Understanding Children’s Productions: Does Experience Play a Role?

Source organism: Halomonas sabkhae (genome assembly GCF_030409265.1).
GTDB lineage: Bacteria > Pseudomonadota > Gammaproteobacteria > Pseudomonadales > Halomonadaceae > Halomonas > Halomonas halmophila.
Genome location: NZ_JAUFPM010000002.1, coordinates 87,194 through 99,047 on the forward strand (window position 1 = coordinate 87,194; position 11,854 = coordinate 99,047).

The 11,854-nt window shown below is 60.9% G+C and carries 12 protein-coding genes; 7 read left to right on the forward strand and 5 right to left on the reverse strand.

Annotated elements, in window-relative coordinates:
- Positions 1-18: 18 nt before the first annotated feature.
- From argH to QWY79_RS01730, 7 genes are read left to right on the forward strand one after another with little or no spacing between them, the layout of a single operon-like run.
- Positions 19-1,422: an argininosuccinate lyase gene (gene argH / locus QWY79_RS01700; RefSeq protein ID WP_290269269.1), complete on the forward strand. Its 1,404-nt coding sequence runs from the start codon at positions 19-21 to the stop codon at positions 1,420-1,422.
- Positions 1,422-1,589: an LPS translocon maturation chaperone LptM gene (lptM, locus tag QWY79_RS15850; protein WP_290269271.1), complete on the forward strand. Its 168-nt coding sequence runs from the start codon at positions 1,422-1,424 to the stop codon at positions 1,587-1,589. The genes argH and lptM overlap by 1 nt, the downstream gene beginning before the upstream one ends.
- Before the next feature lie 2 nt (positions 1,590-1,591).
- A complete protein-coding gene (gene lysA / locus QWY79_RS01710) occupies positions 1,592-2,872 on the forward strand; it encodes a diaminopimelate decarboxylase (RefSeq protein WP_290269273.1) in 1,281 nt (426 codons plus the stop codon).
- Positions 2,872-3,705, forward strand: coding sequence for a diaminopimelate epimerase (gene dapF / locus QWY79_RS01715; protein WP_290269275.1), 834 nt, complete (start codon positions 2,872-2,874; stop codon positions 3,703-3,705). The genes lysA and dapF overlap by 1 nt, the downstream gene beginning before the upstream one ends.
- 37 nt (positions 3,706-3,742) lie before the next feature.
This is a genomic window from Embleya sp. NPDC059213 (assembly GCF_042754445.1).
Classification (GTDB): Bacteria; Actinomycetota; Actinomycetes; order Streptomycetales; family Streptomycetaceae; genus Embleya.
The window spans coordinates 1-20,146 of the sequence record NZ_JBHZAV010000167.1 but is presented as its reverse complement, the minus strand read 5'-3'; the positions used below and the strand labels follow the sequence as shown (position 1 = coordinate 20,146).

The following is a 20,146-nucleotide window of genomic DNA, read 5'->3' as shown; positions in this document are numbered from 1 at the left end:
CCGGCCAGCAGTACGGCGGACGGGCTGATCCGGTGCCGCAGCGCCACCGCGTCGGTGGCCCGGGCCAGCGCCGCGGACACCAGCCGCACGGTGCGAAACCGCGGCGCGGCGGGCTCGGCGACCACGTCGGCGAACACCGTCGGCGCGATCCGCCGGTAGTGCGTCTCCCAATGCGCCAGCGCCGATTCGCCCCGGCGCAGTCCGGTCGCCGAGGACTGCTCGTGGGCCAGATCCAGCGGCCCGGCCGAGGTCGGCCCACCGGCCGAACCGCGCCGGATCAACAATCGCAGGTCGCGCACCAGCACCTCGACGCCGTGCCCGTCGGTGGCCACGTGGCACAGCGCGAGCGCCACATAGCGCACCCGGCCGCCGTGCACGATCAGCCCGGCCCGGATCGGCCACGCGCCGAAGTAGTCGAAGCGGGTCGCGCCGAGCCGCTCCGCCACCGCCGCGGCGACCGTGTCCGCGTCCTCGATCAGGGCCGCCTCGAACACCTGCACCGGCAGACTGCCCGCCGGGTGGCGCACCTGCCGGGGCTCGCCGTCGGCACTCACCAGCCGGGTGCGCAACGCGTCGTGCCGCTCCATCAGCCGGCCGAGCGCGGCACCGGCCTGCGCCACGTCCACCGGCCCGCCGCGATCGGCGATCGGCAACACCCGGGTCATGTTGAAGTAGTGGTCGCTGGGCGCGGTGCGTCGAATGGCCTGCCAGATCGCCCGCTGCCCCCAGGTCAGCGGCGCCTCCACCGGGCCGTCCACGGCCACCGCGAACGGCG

AbstractToddlers are notoriously difficult to understand, yet like accented speakers, their productions tend to systematically differ from adult productions. Thus, we hypothesize that listeners with routine exposure to toddlers (perhaps even toddlers themselves) should comprehend toddlers best. Three listener groups were tested on their comprehension of toddlers’ utterances in an eye-tracking study; forty-eight toddlers (Mage= 33 months), sixteen undergraduates with little experience around children (Mage= 18 years), and sixteen mothers of young children (Mage=38 years). All listeners looked longer to targets than distractors (p < 0.05), with mothers’ and undergraduates’ target fixations significantly greater than toddlers’ (p < 0.001). Mothers’ target fixations (78%) did not differ significantly from undergraduates’ (74%; p = 0.17). These preliminary findings suggest a complex picture regarding the role of experience in comprehending toddlers’ utterances. Clearly, however, toddlers do not outperform adults in understanding toddlers.

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